Tony Palermo, also known as
SPARX, is a radio dramatist/sound effects artist/composer/educator based in Los
Angeles, California. He writes, performs and teaches across the U.S. and around the
world. He does everything in radio drama from the creative to the technical to the
educational to the mundane (footsteps, doors, etc).
Mr. Palermo has worked on over 2500 radio dramas in the classic
“old-time radio” style of the 1930s-1960s. He writes scripts, composes scores,
performs sound effects, and directs performances to recreate the
lost art of the radio’s “theater of the mind.” His radio dramas cover the classic
radio genres of soap operas, science-fiction, detective shows, westerns,
horror stories, historical dramas, and even super-hero spoofs. Mr. Palermo’s
radio plays have been performed by hundreds of troupes across the world, ranging from
community theaters to professional Hollywood actors to international
casts for the United Nations.
Mr. Palermo has directed hundreds of radio productions since 1996 and worked
with a variety of old-time and new-time radio talents, including
Webber, Eric Idle,
Roger Gregg, Art Gilmore, Janet Waldo, Fred Foy,
Phil Proctor & David Ossman (from Firesign Theatre), Steve Carrell,
Eddie Izzard, Tracey Ullman and more. In the sound effects arena, his
mentors included Bob Mott,
Ray Erlenborn and Cliff Thorsness--sound effects artists for
Orson Welles, Jack Benny and Fanny Brice. As a specialty, Mr. Palermo
literally follows in the (fake) footsteps of the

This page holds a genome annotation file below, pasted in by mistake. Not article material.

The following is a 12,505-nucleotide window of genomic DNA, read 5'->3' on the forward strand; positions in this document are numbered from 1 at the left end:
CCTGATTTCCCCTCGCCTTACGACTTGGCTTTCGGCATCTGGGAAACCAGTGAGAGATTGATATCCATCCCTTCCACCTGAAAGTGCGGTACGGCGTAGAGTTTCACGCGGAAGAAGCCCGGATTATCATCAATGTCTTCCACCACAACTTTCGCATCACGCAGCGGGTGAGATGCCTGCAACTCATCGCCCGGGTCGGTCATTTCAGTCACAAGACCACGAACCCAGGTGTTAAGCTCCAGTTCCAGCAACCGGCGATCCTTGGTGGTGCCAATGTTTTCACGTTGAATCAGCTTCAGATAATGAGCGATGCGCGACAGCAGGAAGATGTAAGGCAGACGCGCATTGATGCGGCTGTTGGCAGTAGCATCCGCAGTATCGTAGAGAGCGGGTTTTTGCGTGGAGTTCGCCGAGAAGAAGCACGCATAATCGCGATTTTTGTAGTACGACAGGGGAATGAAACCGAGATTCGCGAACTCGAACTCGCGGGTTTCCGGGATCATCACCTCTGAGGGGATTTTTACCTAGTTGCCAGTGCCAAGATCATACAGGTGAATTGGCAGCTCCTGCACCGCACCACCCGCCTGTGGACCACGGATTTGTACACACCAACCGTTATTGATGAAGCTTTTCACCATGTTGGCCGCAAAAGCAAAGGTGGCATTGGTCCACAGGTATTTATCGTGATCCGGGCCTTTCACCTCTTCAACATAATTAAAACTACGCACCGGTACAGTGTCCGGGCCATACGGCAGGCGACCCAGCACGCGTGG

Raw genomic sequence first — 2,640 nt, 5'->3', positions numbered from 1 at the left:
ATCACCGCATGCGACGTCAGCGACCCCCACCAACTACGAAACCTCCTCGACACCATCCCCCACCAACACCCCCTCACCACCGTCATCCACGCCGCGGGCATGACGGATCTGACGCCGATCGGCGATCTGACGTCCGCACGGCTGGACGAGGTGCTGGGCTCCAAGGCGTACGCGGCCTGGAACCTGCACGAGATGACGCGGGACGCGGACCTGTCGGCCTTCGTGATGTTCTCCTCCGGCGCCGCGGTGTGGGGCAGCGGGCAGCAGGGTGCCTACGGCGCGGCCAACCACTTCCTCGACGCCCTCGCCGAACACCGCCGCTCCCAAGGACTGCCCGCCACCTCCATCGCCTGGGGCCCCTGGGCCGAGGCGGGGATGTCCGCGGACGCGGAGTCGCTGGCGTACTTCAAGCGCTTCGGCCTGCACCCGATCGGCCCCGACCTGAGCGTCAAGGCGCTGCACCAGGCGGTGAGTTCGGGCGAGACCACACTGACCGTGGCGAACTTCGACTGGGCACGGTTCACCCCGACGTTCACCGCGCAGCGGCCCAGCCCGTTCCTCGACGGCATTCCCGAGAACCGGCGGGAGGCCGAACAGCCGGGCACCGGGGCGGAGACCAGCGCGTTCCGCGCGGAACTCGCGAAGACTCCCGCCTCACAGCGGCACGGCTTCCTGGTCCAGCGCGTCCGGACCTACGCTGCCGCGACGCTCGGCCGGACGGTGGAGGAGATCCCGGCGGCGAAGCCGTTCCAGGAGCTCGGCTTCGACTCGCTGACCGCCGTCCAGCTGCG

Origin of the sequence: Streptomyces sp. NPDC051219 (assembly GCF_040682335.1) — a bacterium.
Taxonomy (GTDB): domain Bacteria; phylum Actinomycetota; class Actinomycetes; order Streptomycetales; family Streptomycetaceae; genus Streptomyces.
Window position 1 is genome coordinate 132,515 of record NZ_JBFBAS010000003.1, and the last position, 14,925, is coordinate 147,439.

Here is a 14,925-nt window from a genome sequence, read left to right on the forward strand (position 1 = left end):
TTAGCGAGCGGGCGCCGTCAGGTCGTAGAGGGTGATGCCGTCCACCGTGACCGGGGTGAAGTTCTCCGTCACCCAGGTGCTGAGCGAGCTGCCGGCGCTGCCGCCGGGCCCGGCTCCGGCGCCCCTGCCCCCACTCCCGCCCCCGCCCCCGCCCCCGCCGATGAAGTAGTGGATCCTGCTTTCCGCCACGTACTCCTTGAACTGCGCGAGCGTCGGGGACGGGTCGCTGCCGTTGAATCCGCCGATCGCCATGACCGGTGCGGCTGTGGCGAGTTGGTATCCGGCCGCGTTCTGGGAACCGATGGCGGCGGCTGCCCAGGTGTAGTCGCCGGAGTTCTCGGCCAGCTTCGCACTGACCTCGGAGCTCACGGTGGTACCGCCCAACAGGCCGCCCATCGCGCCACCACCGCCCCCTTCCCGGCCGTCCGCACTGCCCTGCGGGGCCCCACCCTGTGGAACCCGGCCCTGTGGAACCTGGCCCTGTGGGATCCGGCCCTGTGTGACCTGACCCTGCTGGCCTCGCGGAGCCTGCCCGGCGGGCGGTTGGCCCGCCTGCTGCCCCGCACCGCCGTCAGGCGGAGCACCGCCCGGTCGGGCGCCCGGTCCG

tradition of radio sound effects as a performer, inventor, and educator.
Mr. Palermo's dozens of radio-on-stage dramas and
traditional stage-plays are produced by hundreds of troupes across the world
Mr. Palermo also teaches groups to produce radio plays in a
workshop setting. In the space of two hours, he can cast, rehearse, and
produce a 30-minute program of near-professional quality--even with children.
Mr. Palermo employs his own pre-recorded musical scores and directs the
performances in the manner of a orchestra conductor--coordinating the voices,
sound effects, and music cues. In these workshops, 15 to 20 participants
handle all acting roles as well as provide the many sound effects ranging from
footsteps and door knocks to rumbling thunder, ray guns, sword fights and
Mr. Palermo boasts that his audio productions feature the
“world’s greatest special effects device”--the human mind. He employs manual sound
effects and the listening audience’s imagination to crash airplanes in the
Amazon, have Crusaders wade through an ocean of bones, sink pirate ships,
launch Indian attacks, and even steal Los Angeles’ Getty Center Art Museum.
Says Mr. Palermo, “In radio, you can do anything, and that’s my motto--do
the impossible! My scripts would cost Steven Spielberg millions, but on
radio, I can destroy the world for about $5 worth of sound effects. We
create a whole world before your very ears--and then, tear it down.”
Always interested in spreading the “Hey! Let’s do a show,”
ethic, Mr. Palermo hosts an extensive website on radio drama resources,
covering the creative aspects of working in the medium. He provides
instruction on writing, scoring, sound effects, engineering, and direction for
use by teachers, students, and fans of the medium.
www.RuyaSonic.com He is currently
working on A Dickens of A Christmas Carol and Dracula--as if
done by Alfred Hitchcock.
Mr. Palermo also worked as a radio DJ,
TV sound technician, computer consultant, Hollywood prop man,
journalist, and musician. He lives in Los Angeles, California with his wife,
Carla Fantozzi. Their three noisy children are finally finished with college.
(last updated April 2018)